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Vince Wilcox's "Naturally Artificial Signature Flies" - Lyons Press April 2012

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“Vince Wilcox is one of contemporary flytying’s leading innovators. His signature trout patterns break the status quo because they are originals, period, invented and tested by the man behind the vise, and this book. From midges and micro mays on technical Western tailwaters, to fishing J.C. Specials on unnamed rivulets in New York’s vast Adirondack State Park, the flies featured here regularly stick selective fish. Read Wilcox’s articulate descriptions, practice expert step-by-step techniques, and unlock the recipes that tap into fish instinct and angler curiosity better than most. Then go fish the bugs and see for yourself.” Geoff Mueller, senior editor, The Drake

“Vince Wilcox is the most creative and unorthodox tier of his generation. His flies are as fun to tie as they are to fish.” Ross Purnell, Fly Fisherman

Here is the introduction: "Creating effective, durable flies should be the goal of every fly designer. In this book I’ve tried to demonstrate how to reach that goal through the combination of natural and synthetic materials. I show you not only how to tie my best Signature flies (most of which have been sold hundreds of thousands of times and fished in forty-nine states and fourteen countries) but also the thought processes that went into creating them. What influenced the creation of the pattern? Why did I choose the materials that I did? How does a given kind synthetic material complement another type of natural material? I discuss how and when to fish them. In addition, I’ve tried to break each fly down into its most basic steps, so that even a beginning tier will be able to follow along. Fish have relatively small brains, but what they possess instead of big brains are instincts, and these instincts may be honed so sharply that the fish give the impression that they are intelligent. If you are fishing a high mountain stream where it is rare for fish to be exposed to artificial flies, the fish will be “dumb,” or at least cooperative. Now take that same species and place it in a heavily pressured river, and you may have to change your tactics dramatically. Think 15-foot leaders and size 26 midges launched 30 feet back from the bank. To keep up, tiers have to constantly anticipate hatches and fishing conditions. We have to innovate, show them something new. Hatches may vary from river to river, state to state, or even from run to run, but more often than not what changes most dramatically are the conditioned instincts of the fish. If you have a particular color and size of insect hatching, you will need to imitate that same color and size to be successful, no matter where in the world you are fishing. The patterns in this book try to anticipate the instincts of the fish, leading to more hookups. Although I acknowledge the bin appeal of my patterns and am flattered by the anglers who love how they look, they were not made for the angler or the bin. I designed each and every one to catch more fish. After years of experimentation, of trial and error both at the bench and on the stream, these are the patterns I’ve found to work the best. And they’ve been tied in the most effective way I know, using a combination of materials. Whether using feathers or fur, foam or flash, I like whatever it takes to do the job. This book uses a difficulty scale that assigns a rating from one to four stars, but if you’re a beginner, please don’t be discouraged if a fly has a **** ranking. The steps have been laid out so that every level of tier can follow along easily and complete the fly. It just might take more time if you’re a beginner.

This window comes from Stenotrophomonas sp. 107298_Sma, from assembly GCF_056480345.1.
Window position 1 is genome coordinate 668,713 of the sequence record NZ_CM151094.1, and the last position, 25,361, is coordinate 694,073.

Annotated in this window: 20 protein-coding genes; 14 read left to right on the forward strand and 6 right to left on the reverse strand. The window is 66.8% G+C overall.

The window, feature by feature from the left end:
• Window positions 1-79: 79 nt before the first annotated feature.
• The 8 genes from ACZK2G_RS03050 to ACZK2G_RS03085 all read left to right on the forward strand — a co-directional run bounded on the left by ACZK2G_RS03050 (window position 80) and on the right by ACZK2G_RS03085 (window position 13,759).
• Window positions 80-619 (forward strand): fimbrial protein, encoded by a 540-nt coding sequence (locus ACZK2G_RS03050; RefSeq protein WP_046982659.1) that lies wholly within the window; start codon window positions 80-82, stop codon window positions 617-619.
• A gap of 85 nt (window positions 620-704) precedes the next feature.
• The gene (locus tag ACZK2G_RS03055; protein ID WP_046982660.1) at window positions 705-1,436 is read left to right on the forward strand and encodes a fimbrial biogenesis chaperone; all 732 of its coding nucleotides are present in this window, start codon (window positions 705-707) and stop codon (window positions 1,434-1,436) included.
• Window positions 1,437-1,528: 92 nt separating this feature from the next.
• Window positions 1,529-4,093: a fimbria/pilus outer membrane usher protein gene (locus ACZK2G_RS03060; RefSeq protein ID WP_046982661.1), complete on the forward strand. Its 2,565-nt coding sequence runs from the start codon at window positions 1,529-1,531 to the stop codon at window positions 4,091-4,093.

The following are the criteria on which the rating is based.
• Time it takes to complete the pattern.
• Number of materials used to create the pattern. Generally speaking, the fewer the materials, the easier it is to tie. Some materials also require more skill and time to prepare.
• Level of skill required to complete the various techniques.
I included an “estimated time to tie” (ET3) feature to give you a better idea of how long each fly will take to complete. After years of teaching and tying these patterns, it seemed helpful to give fly tiers the chance to anticipate their time commitment and to measure themselves against other tiers. Your time can improve rapidly if you tie more than one fly per pattern. I would highly recommend tying at least a half dozen of a given pattern at one sitting, and more if you have the time. The finished fly does not have to look exactly like the finished pictures to catch fish, but I assure you it doesn’t hurt! Take your time to complete each step correctly and don’t be afraid to back up a step if need be. Tying the fly correctly the first time will make it easier to repeat the process each succeeding time, and the flies will look better and catch more fish."

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